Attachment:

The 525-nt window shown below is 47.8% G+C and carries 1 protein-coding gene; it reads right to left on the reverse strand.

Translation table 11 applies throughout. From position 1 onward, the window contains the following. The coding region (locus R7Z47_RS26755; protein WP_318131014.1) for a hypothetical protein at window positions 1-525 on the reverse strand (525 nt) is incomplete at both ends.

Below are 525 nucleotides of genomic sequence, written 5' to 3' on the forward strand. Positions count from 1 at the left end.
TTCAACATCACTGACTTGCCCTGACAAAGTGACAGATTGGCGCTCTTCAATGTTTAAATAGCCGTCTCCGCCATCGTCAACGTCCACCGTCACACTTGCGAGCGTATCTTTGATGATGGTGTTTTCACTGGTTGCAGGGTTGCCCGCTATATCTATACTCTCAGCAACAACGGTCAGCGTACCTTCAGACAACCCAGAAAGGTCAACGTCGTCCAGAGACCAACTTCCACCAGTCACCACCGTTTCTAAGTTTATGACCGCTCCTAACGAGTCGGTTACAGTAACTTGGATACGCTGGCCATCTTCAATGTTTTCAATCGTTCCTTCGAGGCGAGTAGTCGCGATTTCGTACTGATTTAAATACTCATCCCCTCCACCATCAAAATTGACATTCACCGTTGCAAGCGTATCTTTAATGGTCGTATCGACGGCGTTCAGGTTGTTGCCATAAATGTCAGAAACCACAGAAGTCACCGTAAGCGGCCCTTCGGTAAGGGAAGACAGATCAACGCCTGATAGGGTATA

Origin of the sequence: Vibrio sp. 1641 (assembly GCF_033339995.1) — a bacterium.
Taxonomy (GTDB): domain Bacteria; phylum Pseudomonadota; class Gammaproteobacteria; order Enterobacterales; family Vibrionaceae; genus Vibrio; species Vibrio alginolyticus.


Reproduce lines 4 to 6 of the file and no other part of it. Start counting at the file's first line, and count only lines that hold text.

TTCAACATCACTGACTTGCCCTGACAAAGTGACAGATTGGCGCTCTTCAATGTTTAAATAGCCGTCTCCGCCATCGTCAACGTCCACCGTCACACTTGCGAGCGTATCTTTGATGATGGTGTTTTCACTGGTTGCAGGGTTGCCCGCTATATCTATACTCTCAGCAACAACGGTCAGCGTACCTTCAGACAACCCAGAAAGGTCAACGTCGTCCAGAGACCAACTTCCACCAGTCACCACCGTTTCTAAGTTTATGACCGCTCCTAACGAGTCGGTTACAGTAACTTGGATACGCTGGCCATCTTCAATGTTTTCAATCGTTCCTTCGAGGCGAGTAGTCGCGATTTCGTACTGATTTAAATACTCATCCCCTCCACCATCAAAATTGACATTCACCGTTGCAAGCGTATCTTTAATGGTCGTATCGACGGCGTTCAGGTTGTTGCCATAAATGTCAGAAACCACAGAAGTCACCGTAAGCGGCCCTTCGGTAAGGGAAGACAGATCAACGCCTGATAGGGTATA

Origin of the sequence: Vibrio sp. 1641 (assembly GCF_033339995.1) — a bacterium.
Taxonomy (GTDB): domain Bacteria; phylum Pseudomonadota; class Gammaproteobacteria; order Enterobacterales; family Vibrionaceae; genus Vibrio; species Vibrio alginolyticus.